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Local law enforcement officers continue to serve at DAPL protest site

Next week Jamestown Police Department officers and Stutsman County Sheriff's Office deputies will be helping law enforcement agencies defend the Dakota Access Pipeline site from protesters in Morton County.

Next week Jamestown Police Department officers and Stutsman County Sheriff's Office deputies will be helping law enforcement agencies defend the Dakota Access Pipeline site from protesters in Morton County.

Scott Edinger, Jamestown chief of police, and Stutsman County Sheriff Chad Kaiser said Thursday that police officers and deputies will be sent to Morton County to assist the Morton County Sheriff's Office as needed.

Kaiser said next week members of the James Valley Special Operations Team will be going to the Dakota Access Pipeline protest site near Cannon Ball, N.D., to fill in for officers who have been serving at the site for a while. Kaiser said he, too, may help out behind the scenes as needed at the protest site.

Kaiser said he has been on or near the front line when protesters have advanced on the law enforcement lines.

"They (the protesters) try and antagonize the law enforcement officers to take action on them," he said. "We've done a really good job of restraint, we stand and hold the line."

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Kaiser said when protesters are trying to get a reaction from the officers on the front line, they will taunt officers, call them names. He said the last time there was a confrontation between protesters and law enforcement, protesters were throwing full frozen water bottles.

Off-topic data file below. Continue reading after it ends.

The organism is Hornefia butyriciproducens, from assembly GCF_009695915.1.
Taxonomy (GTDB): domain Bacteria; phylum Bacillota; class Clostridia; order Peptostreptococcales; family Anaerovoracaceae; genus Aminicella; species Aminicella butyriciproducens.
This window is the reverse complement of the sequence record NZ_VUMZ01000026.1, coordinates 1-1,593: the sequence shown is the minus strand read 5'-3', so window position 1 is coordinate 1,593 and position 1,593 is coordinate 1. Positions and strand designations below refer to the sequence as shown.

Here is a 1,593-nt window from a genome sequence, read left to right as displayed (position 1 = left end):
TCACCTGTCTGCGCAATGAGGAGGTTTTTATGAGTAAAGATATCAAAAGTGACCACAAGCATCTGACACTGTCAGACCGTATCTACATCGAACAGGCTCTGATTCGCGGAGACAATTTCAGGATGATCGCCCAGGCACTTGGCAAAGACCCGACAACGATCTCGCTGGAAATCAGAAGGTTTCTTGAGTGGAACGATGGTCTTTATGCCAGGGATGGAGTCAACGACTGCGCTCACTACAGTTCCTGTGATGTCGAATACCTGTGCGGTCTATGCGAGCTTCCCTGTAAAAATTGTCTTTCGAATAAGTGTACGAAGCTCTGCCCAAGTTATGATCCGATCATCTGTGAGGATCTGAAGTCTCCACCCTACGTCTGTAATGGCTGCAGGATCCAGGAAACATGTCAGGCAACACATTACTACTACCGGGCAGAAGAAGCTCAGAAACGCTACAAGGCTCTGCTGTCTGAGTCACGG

Kaiser said none of his deputies have been seriously injured during the protests.

"I've had to duck a few times," he said. "There have been a few bruises from stuff hitting people, nothing too major."

Edinger said six officers will be heading to Morton County next week, depending on court schedules.

"Unless something happens," he said, "how many we send will depend on how many people we have available and what the need is out at the (protest) site."

Edinger said the protesters who are left in the camps established on U.S. Army Corps of Engineers land near the site where the last leg of the Dakota Access Pipeline will go under Lake Oahe are not likely to leave on their own.

"I guess they (the remaining protesters) are not making any bones about that they will resist leaving the camps," he said.

Edinger said Corps officials will have to set a deadline by which protesters will have to leave due to the likelihood of flooding. Three of the remaining camps are located in flood plains along the Missouri River.

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"The flooding will happen before the drilling is finished," he said.

Edinger said protesters have already posted threats on social media sites about what will happen to police officers who come to the protest site. He said the protesters have threatened to damage the drilling site for the pipeline.

Edinger said he was at the Backwater Bridge on N.D. Highway 1806 on Nov. 20 when protesters were sprayed with water from fire hoses after they refused to leave the bridge.

He said protesters pelted law enforcement officers with frozen water bottles, burning logs and lug nuts and bolts shot from sling shots.
"I've never experienced anything so violent in my life," he said.

Edinger said since these remaining protesters are on federal land, he considers it the federal government's responsibility to remove them.

"If they (the federal government) decide to forcibly remove them or not, we may be there to assist," he said."This is bigger than the state of North Dakota; this shouldn't be our responsibility."

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